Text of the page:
Killdeer

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Killdeer
Conservation status
Scientific classification
Kingdom:Animalia
Phylum:Chordata
Class:Aves
Order:Charadriiformes
Family:Charadriidae
Genus:Charadrius
Species:C. vociferus
Binomial name
Charadrius vociferus
Linnaeus, 1758
Synonyms

Oxyechus vociferus

 
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Killdeer
Conservation status
Scientific classification
Kingdom:Animalia
Phylum:Chordata
Class:Aves
Order:Charadriiformes
Family:Charadriidae
Genus:Charadrius
Species:C. vociferus
Binomial name
Charadrius vociferus
Linnaeus, 1758
Synonyms

Oxyechus vociferus

The Killdeer (Charadrius vociferus) is a medium-sized plover.

The adults have a brown back and wings, a white belly, and a white breast with two black bands. The rump is tawny orange. The face and cap are brown with a white forehead. The eyering orange-red. The chicks are patterned almost identically to the adults, and are precocial — able to move around immediately after hatching. The Killdeer frequently uses a "broken wing act" to distract predators from the nest. It is named onomatopoeically after its call.[2]

Nesting[edit source | edit]

Eggs in a nest on the ground
Parent protecting small chicks by performing a distraction display to draw attention to itself away from the nest

The range of the Killdeer spreads across the Western Hemisphere. In the summer, Killdeer live as far north as the Canadian provinces of British Columbia, Alberta,the Yukon and Quebec, as well as the southern parts of the U.S. state of Alaska. Killdeer hold a year-round presence across the southern half of the United States and parts of Peru. The Killdeer winters throughout Central America.[3] Although Killdeer are considered shorebirds, they often live far from water. They live in grassland habitats such as fields, meadows, and pastures.[4] The nest itself is merely a shallow depression or bowl in the ground, fringed by some stones and blades of grass.[5] The nest is well camouflaged, as the spots of the eggs disguise them as stones, and the simple structure of the nest resembles its surroundings.[6] Like many other waders, Killdeer hatchlings are precocial birds and are able to see and forage soon after hatching.[6]

Behavior[edit source | edit]

They are migratory in northern areas and winter as far south as northern South America. They are rare vagrants to western Europe, usually late in the year.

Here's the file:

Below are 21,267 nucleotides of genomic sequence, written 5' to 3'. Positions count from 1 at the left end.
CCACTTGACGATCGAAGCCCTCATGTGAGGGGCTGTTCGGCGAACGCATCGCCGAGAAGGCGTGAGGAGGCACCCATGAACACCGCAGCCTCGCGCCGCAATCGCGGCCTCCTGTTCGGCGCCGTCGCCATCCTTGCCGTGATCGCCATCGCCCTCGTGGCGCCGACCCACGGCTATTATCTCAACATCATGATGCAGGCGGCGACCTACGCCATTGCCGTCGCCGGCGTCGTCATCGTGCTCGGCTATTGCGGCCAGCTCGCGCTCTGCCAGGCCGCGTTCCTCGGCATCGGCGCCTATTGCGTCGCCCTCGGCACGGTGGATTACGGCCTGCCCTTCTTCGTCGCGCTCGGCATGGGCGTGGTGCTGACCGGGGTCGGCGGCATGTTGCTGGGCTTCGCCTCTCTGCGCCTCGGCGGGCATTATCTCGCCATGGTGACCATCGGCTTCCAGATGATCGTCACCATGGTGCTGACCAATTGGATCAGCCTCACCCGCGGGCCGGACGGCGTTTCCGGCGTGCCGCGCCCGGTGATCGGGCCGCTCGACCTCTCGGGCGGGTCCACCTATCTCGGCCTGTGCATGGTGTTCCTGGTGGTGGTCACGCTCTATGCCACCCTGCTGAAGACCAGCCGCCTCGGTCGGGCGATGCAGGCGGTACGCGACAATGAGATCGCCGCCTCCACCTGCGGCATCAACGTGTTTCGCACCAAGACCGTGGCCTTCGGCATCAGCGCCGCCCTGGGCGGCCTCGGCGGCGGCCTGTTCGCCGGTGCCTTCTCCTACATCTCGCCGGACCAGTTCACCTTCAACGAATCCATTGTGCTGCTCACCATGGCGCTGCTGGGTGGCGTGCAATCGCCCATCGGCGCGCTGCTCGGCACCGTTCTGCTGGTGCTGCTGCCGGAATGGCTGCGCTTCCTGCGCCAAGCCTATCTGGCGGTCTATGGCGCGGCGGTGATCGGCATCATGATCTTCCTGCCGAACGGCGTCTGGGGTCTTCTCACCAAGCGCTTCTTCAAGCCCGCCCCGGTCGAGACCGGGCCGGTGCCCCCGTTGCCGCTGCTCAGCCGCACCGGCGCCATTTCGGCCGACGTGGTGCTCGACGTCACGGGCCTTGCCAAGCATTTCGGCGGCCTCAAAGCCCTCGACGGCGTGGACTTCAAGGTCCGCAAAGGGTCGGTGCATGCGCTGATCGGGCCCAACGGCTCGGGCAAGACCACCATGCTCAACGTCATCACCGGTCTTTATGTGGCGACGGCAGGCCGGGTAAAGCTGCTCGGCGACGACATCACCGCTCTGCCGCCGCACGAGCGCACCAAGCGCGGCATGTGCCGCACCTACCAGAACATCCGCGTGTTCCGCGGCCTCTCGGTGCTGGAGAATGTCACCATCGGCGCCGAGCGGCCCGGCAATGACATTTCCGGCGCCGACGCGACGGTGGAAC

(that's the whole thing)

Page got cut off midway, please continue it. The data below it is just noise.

These birds forage for food in fields, mudflats, and shores, usually by sight. They mainly eat insects.

Their name comes from their frequently heard call. These birds will frequently use a distraction display ("broken-wing act") to distract predators from their nests. This involves the bird walking away from its nesting area holding its wing in a position that simulates an injury and then flapping around on the ground emitting a distress call. The predators then think they have easy prey and are attracted to this seemingly injured bird and away from the nest. If the parent sees that a potential predator is not following them, they will move closer and get louder until they get the attention of the predator. This is repeated until the predator is far from the nest, and the killdeer suddenly "heals" and flies away.[5][7]

Their ability to exploit a wide range of agricultural and semi-urban habitat has helped keep them common and widespread in their range.


Gallery[edit source | edit]

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Bird call of the Killdeer (Charadrius vociferus)

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References[edit source | edit]

  1. ^ BirdLife International (2012). "Charadrius vociferus". IUCN Red List of Threatened Species. Version 2012.1. International Union for Conservation of Nature. Retrieved 16 July 2012. 
  2. ^ Online Etymology Dictionary, Douglas Harper
  3. ^ "Killdeer Range Map". U.S. Geological Survey. Retrieved 2011-03-11
  4. ^ Loftin, Robert W. (2003). "Killdeer Charadrius vociferus". Florida Fish and Wildlife Conservation Commission. Retrieved 2011-03-01. 
  5. ^ a b Hiller, Ilo (2008). "Killdeer". Texas Parks and Wildlife Department. Retrieved 2011-03-01. 
  6. ^ a b Porter, Diane (1997). "The Precocious Killdeer". Birdwatching.com. Retrieved 2010-05-28. 
  7. ^ "Killdeer". Ohio Department of Natural Resources. Retrieved 2011-3-1.

External links[edit source | edit]